|Title||Navigating Mainstreaming Biodiversity in Fields, Forests and Waters of Governance|
|Event||2016 ECPR General Conference, Prague, 2016-09-07/2016-09-10|
Public Administration and Policy
|Publication type||Abstract in scientific journal or proceedings|
|Abstract||The major pressures on biodiversity loss are found in production sectors such as agriculture, livestock, forestry and fisheries. This means that addressing direct pressures and underlying causes in these production sectors is a key approach to revert biodiversity loss. The need for such action is recognised in the strategic goals of the Convention of Biological Diversity which were adopted in 2010 where countries agree to strive to “[a]ddress the underlying causes of biodiversity loss by mainstreaming biodiversity across government and society”. This paper, which builds on the report Karlsson-Vinkhuyzen et al (2014), seeks to support this goal by increasing the understanding of where the opportunities lie for mainstreaming or integrating biodiversity into those societal sectors that exert the highest pressure on biodiversity. Such sectors are often not characterised by strong government steering but rather by the typical characteristics of governance; many types of actors at different governance levels who seek to manage their common affairs. Much of the mainstreaming literature however, is mostly government oriented.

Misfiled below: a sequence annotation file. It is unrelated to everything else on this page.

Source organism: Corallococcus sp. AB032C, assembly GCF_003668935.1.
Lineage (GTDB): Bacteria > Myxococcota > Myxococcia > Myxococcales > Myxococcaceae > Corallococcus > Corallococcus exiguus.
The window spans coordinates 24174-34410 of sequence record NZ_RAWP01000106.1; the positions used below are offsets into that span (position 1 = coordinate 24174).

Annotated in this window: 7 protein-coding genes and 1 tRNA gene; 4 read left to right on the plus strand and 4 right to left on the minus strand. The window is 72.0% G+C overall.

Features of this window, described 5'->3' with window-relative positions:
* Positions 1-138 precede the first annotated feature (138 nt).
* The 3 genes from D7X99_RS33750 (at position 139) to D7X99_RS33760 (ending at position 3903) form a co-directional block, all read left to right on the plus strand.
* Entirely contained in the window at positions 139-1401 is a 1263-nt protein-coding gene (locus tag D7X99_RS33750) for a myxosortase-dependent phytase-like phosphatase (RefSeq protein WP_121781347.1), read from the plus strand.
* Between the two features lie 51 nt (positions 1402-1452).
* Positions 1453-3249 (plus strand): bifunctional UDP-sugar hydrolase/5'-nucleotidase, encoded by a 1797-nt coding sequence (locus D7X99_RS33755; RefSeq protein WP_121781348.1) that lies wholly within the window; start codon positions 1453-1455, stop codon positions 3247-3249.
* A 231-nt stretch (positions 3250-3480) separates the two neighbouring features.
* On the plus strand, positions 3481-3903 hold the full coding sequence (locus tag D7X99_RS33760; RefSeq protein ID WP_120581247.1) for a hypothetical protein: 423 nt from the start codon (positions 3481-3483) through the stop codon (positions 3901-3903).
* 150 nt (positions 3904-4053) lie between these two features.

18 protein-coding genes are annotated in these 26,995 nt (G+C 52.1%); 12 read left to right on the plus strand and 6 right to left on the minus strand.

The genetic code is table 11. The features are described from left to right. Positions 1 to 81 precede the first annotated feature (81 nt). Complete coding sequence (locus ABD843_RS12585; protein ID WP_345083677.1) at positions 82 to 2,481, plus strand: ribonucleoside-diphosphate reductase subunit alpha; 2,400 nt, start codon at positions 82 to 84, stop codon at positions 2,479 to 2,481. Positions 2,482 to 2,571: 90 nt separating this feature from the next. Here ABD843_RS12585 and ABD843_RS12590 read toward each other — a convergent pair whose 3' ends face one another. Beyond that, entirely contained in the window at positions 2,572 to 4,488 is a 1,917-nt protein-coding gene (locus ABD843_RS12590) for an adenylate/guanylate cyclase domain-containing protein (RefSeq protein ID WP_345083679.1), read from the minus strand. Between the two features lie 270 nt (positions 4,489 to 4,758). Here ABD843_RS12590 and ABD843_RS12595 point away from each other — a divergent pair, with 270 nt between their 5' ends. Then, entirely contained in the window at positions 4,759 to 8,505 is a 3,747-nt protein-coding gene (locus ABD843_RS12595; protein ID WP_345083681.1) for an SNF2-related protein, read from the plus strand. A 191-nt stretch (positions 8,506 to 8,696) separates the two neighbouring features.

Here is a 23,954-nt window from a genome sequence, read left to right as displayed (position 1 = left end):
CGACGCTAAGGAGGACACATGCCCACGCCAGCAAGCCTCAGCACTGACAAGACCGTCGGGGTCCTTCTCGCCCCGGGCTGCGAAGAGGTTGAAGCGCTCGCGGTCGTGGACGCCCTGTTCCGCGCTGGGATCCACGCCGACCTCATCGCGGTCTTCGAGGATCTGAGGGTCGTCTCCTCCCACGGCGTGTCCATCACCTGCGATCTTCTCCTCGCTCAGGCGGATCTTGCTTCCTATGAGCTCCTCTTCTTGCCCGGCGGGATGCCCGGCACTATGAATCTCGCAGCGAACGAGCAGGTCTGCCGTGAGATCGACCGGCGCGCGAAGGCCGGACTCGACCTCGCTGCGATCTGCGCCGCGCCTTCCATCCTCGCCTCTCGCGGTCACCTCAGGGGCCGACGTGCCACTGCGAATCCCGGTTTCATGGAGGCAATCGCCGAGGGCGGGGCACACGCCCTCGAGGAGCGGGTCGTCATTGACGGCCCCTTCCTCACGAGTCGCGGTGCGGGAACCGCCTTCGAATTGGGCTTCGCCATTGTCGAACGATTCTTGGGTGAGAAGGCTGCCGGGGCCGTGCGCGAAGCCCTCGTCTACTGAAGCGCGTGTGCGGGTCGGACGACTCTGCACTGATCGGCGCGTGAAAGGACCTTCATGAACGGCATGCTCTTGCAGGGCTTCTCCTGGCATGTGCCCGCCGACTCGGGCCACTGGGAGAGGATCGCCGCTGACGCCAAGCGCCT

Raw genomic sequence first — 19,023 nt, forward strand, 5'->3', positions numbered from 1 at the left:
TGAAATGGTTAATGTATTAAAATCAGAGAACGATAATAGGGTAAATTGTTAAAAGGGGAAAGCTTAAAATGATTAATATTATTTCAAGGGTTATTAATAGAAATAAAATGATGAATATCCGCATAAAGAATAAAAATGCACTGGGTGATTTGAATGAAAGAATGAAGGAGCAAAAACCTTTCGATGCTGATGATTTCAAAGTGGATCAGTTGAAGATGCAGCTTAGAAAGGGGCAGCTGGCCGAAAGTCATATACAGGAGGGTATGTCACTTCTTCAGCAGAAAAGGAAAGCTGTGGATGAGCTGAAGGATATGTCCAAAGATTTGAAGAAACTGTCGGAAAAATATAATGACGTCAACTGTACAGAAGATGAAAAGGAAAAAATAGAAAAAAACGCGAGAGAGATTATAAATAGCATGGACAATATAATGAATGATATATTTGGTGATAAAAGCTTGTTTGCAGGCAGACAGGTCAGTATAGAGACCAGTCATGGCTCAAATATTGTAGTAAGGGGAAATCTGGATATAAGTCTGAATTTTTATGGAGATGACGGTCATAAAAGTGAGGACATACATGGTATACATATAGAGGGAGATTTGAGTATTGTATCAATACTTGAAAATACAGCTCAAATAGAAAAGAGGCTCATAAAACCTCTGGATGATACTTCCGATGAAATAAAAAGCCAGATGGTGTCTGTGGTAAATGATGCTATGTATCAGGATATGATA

The paper pursues its objective by analysing five cases in or on the cross roads between agriculture, forestry and fisheries where considerable pressure on biodiversity is exerted. These cases are analysed with a framework developed to enable the identification of opportunities mainstreaming in contexts of governance beyond a government centered, often hierarchical bias. It draws on Environmental Policy Integration literature while incorporating further dimensions from governance literature. The cases are: Foreign Direct Investment in African agricultural land, the palm oil value chain, certification in the forest sector, the Marine Stewardship Council in fisheries management, and mangrove management in South-East Asia.
The analysis shows that a governance approach shows new opportunities (levers) for mainstreaming. Levers are found in new actors and particularly in new constellations of actors that are able to enter dialogue and build synergies for example between public and private actors and their regulatory respective regulatory norms, between market (consumers) and producers, and between actors and norms at different levels of governance. The types of regulatory norms that can be employed increases, as does the accountability mechanisms that accompany them. Diversity in actors can increase the potential for motivated leaders to emerge and for a different type of horizontal leadership to matter. Diversity of interests and values can lower the common denominator, but also work as powerful starting points for identifying new and converging frames. The role of knowledge emerges as a key resource but its type and role spans from independent research to practical experiences shared among stakeholders involved in mainstreaming efforts. Finally, the possible sources of funding to build mainstreaming efforts expands.
While this result breathes optimism for the potential to mainstream biodiversity into production sectors there are strong reasons for caution. In most cases there is need for more solid evidence of the effectiveness of the mainstreaming activities or there is a risk that the measures devised will lose their legitimacy in the eyes of the public.